Determined to go to college but undecided on where, Skyler aspires to be a sports broadcaster, trainer or coach. Tyler wants to pursue a career in law enforcement.
"They're motivated to go to school and make a difference in the world," Reed said.
Asked to share a story or two of mistaken identity, the brothers, who some joke are cloned, have a couple they relate in regard to confusing teachers and coaches. Skyler tells of the time recently when Williams called for him off the bench.
"‘Go in for Skyler,"‘ he said. "I looked at him with the most confused look and said ‘Coach, I am Skyler."‘
Or, as Tyler says, "They tell me to go into the game for myself. This year, Coach Williams took almost a whole timeout explaining to my brother what to do when he wasn't even in the game."
During their sophomore year, Skyler passed himself off as his brother in a chemistry class with the same teacher while wearing the same clothes he had on the period earlier.
"My brother didn't feel like going, so, being the good brother I am, I decided to go for him," Skyler said. "There is a bunch of confusion between us. Unless people have known us for at least five years, I would say they couldn't tell us apart."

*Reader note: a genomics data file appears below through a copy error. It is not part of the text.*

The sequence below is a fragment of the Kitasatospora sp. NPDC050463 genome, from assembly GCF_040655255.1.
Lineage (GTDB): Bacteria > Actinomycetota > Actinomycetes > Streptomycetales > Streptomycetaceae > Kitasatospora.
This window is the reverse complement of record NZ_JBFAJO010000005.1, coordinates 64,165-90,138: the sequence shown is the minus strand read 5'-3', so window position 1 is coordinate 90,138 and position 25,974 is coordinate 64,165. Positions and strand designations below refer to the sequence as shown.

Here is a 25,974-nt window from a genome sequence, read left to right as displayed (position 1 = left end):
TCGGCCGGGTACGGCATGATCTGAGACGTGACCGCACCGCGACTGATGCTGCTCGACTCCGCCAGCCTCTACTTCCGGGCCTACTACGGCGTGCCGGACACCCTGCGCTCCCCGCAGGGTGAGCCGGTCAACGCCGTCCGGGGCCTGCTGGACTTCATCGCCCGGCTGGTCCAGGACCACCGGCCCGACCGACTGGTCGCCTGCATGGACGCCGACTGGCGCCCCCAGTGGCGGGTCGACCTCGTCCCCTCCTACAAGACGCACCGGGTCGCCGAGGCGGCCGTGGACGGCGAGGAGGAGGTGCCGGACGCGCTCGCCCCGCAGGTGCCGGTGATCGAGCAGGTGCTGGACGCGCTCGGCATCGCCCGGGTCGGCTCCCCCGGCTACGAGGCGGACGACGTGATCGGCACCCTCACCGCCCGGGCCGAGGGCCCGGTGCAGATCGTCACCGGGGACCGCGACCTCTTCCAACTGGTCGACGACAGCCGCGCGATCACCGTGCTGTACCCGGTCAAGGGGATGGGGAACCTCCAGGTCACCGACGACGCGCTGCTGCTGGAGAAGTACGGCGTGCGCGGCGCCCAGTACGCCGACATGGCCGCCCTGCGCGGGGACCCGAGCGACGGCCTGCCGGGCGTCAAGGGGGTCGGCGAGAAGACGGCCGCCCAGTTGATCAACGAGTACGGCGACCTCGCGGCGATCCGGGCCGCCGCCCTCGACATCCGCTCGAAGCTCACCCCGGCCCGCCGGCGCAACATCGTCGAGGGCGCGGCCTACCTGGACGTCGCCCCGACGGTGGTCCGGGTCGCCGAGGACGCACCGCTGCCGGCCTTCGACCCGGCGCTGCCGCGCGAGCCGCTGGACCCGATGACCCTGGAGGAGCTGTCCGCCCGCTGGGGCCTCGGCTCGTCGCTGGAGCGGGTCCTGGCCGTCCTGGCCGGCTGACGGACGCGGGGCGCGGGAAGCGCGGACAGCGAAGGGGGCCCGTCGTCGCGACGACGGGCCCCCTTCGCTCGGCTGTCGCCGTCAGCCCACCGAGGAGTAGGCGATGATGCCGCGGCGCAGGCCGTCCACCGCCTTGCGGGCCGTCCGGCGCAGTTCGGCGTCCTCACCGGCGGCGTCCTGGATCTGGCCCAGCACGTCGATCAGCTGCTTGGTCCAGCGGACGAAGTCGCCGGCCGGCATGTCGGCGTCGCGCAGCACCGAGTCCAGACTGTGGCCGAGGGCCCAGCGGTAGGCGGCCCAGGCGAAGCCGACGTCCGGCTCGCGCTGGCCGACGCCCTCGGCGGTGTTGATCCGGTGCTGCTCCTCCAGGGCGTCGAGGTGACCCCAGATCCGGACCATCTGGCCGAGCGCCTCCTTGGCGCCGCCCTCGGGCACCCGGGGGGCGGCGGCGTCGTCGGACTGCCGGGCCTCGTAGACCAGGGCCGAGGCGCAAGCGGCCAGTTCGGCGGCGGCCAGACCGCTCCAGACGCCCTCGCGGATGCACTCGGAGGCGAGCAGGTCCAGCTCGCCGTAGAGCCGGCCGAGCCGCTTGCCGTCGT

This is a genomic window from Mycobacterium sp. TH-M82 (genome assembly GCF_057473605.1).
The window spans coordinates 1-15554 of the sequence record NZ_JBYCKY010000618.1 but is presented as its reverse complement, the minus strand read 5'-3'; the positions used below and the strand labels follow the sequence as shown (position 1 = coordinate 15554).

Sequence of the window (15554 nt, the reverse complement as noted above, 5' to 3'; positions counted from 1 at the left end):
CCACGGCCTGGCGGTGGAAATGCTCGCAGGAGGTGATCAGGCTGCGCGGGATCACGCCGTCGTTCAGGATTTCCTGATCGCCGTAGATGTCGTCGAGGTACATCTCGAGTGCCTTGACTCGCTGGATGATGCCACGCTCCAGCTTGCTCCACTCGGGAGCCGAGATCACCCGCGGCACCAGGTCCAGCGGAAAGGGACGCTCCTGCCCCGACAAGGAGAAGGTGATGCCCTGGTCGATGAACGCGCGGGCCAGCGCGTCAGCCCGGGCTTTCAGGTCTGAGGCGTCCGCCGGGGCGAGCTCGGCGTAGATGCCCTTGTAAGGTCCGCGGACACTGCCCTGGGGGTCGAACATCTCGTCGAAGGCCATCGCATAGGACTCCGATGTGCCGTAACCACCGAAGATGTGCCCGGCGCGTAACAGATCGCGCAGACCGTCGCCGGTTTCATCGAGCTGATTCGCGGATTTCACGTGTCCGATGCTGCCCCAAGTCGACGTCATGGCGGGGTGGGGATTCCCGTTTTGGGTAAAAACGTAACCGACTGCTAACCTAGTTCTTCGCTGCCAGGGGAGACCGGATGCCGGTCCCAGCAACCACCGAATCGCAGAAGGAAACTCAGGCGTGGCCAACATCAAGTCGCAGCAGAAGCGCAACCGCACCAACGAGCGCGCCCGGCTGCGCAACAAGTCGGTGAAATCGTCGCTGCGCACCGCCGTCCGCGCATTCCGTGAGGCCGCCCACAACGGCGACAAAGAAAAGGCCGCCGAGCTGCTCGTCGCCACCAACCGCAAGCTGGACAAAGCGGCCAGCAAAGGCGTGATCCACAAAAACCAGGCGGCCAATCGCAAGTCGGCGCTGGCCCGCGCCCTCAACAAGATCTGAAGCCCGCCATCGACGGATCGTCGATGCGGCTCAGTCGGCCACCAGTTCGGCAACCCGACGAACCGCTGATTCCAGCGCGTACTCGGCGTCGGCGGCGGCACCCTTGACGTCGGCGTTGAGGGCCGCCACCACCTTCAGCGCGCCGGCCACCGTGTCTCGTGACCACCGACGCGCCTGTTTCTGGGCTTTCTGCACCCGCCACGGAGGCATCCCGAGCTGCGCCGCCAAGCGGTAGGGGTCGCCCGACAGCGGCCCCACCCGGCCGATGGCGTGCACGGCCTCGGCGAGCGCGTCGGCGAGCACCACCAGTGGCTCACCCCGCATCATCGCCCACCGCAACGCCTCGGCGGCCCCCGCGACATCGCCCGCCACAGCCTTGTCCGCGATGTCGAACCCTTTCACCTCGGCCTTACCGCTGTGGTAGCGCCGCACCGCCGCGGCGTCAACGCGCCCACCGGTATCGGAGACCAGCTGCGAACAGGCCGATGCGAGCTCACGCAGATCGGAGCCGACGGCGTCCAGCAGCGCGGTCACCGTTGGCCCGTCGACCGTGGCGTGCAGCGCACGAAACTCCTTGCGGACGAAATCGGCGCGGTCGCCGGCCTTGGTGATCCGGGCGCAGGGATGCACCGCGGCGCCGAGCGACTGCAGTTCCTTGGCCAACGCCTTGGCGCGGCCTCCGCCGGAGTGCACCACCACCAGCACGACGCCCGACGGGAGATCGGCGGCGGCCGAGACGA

An unwritten rule for twins dictates that the oldest has certain advantages, they said.
"This affects a lot of things," said Skyler, who is 40 minutes older. "I have the bragging rights forever."
"It affects me a lot," Tyler, the Tigers' starting quarterback last fall before breaking his hand, admitted. "Just because he is older, he thinks he is more grown up, which isn't true, but he is the boss."
And, the funny one, Skyler says.
"There are times where I have put people to sleep from talking so much," he said. "And, to be honest, I've made people pee themselves from making them laugh so hard."
Humor is a quality Tyler readily recognizes in his "older" brother.